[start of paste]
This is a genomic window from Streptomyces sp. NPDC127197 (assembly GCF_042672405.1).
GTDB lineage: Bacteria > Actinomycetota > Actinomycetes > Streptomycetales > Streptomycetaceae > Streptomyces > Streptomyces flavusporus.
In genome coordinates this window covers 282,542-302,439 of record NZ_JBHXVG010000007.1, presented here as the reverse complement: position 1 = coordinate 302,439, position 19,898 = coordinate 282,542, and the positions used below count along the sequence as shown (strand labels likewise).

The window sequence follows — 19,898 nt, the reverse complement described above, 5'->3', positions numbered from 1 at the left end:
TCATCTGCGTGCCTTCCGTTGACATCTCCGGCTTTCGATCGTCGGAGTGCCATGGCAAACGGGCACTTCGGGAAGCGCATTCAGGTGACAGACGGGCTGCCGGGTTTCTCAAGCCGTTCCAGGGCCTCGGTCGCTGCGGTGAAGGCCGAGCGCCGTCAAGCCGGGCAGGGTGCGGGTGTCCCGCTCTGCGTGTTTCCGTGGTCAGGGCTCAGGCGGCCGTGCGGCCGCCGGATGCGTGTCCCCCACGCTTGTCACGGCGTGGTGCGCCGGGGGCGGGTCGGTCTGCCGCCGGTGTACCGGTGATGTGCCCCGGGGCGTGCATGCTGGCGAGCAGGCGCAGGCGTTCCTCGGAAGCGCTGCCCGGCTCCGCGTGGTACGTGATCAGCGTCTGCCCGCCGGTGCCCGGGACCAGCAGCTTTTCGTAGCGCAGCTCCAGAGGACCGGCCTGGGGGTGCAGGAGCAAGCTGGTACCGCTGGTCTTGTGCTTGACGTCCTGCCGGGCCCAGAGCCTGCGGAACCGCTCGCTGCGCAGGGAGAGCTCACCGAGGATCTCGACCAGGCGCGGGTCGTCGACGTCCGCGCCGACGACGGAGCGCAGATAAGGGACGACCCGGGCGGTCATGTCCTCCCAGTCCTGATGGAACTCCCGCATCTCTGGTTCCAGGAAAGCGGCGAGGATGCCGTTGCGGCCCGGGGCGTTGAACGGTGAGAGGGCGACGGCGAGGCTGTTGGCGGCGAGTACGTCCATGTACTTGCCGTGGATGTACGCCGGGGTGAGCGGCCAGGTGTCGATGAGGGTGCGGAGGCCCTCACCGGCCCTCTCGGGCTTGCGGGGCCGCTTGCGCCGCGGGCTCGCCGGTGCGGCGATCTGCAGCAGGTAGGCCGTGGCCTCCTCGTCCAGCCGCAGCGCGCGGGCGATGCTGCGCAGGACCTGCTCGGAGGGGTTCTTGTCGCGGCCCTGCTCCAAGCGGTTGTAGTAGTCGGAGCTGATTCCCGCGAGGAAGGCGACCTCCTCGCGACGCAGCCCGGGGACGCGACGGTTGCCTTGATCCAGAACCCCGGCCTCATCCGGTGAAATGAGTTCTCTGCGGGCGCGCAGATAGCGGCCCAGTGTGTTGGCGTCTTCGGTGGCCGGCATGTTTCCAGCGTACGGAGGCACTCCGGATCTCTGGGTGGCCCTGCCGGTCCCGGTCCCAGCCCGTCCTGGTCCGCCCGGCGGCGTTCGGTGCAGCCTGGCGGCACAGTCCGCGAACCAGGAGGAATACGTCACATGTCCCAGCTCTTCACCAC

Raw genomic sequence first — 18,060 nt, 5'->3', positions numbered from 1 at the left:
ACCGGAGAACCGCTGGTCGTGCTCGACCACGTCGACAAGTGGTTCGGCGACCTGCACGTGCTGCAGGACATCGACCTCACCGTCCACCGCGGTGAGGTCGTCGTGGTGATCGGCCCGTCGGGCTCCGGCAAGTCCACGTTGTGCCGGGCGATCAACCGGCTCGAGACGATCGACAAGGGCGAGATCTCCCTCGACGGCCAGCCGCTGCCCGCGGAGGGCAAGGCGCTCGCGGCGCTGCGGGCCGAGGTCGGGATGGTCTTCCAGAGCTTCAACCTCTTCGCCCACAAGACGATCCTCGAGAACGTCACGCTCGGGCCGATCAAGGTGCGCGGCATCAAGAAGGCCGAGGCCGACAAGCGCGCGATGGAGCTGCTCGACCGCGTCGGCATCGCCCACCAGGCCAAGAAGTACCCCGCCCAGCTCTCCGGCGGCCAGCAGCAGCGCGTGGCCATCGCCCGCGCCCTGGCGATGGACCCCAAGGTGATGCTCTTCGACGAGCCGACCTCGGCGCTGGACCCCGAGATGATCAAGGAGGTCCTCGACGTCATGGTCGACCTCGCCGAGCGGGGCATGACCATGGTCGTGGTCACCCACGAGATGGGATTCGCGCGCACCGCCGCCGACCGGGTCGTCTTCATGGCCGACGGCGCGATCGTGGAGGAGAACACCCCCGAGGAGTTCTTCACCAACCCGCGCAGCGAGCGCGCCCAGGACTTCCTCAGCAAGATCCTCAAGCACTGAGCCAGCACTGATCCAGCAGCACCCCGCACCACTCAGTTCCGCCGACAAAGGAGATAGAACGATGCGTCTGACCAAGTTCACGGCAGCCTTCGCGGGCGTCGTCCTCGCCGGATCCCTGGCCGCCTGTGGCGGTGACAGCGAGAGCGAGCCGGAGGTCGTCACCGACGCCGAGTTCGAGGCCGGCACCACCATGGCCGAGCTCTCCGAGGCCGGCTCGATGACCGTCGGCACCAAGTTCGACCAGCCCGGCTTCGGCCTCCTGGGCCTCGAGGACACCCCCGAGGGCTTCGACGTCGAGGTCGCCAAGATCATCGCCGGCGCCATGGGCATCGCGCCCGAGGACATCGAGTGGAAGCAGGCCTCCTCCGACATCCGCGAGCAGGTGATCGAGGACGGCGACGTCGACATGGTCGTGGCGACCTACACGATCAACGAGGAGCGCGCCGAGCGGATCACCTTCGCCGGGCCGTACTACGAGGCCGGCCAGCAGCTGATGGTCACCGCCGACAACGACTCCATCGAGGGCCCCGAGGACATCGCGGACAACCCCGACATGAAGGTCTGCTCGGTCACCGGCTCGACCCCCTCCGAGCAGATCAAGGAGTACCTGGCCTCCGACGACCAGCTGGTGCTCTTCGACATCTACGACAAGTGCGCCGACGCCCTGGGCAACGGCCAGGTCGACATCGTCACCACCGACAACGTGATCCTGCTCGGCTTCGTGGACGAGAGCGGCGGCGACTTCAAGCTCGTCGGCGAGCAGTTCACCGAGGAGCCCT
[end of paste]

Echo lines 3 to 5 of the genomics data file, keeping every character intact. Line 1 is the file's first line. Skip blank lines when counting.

In genome coordinates this window covers 282,542-302,439 of record NZ_JBHXVG010000007.1, presented here as the reverse complement: position 1 = coordinate 302,439, position 19,898 = coordinate 282,542, and the positions used below count along the sequence as shown (strand labels likewise).

The window sequence follows — 19,898 nt, the reverse complement described above, 5'->3', positions numbered from 1 at the left end:
TCATCTGCGTGCCTTCCGTTGACATCTCCGGCTTTCGATCGTCGGAGTGCCATGGCAAACGGGCACTTCGGGAAGCGCATTCAGGTGACAGACGGGCTGCCGGGTTTCTCAAGCCGTTCCAGGGCCTCGGTCGCTGCGGTGAAGGCCGAGCGCCGTCAAGCCGGGCAGGGTGCGGGTGTCCCGCTCTGCGTGTTTCCGTGGTCAGGGCTCAGGCGGCCGTGCGGCCGCCGGATGCGTGTCCCCCACGCTTGTCACGGCGTGGTGCGCCGGGGGCGGGTCGGTCTGCCGCCGGTGTACCGGTGATGTGCCCCGGGGCGTGCATGCTGGCGAGCAGGCGCAGGCGTTCCTCGGAAGCGCTGCCCGGCTCCGCGTGGTACGTGATCAGCGTCTGCCCGCCGGTGCCCGGGACCAGCAGCTTTTCGTAGCGCAGCTCCAGAGGACCGGCCTGGGGGTGCAGGAGCAAGCTGGTACCGCTGGTCTTGTGCTTGACGTCCTGCCGGGCCCAGAGCCTGCGGAACCGCTCGCTGCGCAGGGAGAGCTCACCGAGGATCTCGACCAGGCGCGGGTCGTCGACGTCCGCGCCGACGACGGAGCGCAGATAAGGGACGACCCGGGCGGTCATGTCCTCCCAGTCCTGATGGAACTCCCGCATCTCTGGTTCCAGGAAAGCGGCGAGGATGCCGTTGCGGCCCGGGGCGTTGAACGGTGAGAGGGCGACGGCGAGGCTGTTGGCGGCGAGTACGTCCATGTACTTGCCGTGGATGTACGCCGGGGTGAGCGGCCAGGTGTCGATGAGGGTGCGGAGGCCCTCACCGGCCCTCTCGGGCTTGCGGGGCCGCTTGCGCCGCGGGCTCGCCGGTGCGGCGATCTGCAGCAGGTAGGCCGTGGCCTCCTCGTCCAGCCGCAGCGCGCGGGCGATGCTGCGCAGGACCTGCTCGGAGGGGTTCTTGTCGCGGCCCTGCTCCAAGCGGTTGTAGTAGTCGGAGCTGATTCCCGCGAGGAAGGCGACCTCCTCGCGACGCAGCCCGGGGACGCGACGGTTGCCTTGATCCAGAACCCCGGCCTCATCCGGTGAAATGAGTTCTCTGCGGGCGCGCAGATAGCGGCCCAGTGTGTTGGCGTCTTCGGTGGCCGGCATGTTTCCAGCGTACGGAGGCACTCCGGATCTCTGGGTGGCCCTGCCGGTCCCGGTCCCAGCCCGTCCTGGTCCGCCCGGCGGCGTTCGGTGCAGCCTGGCGGCACAGTCCGCGAACCAGGAGGAATACGTCACATGTCCCAGCTCTTCACCAC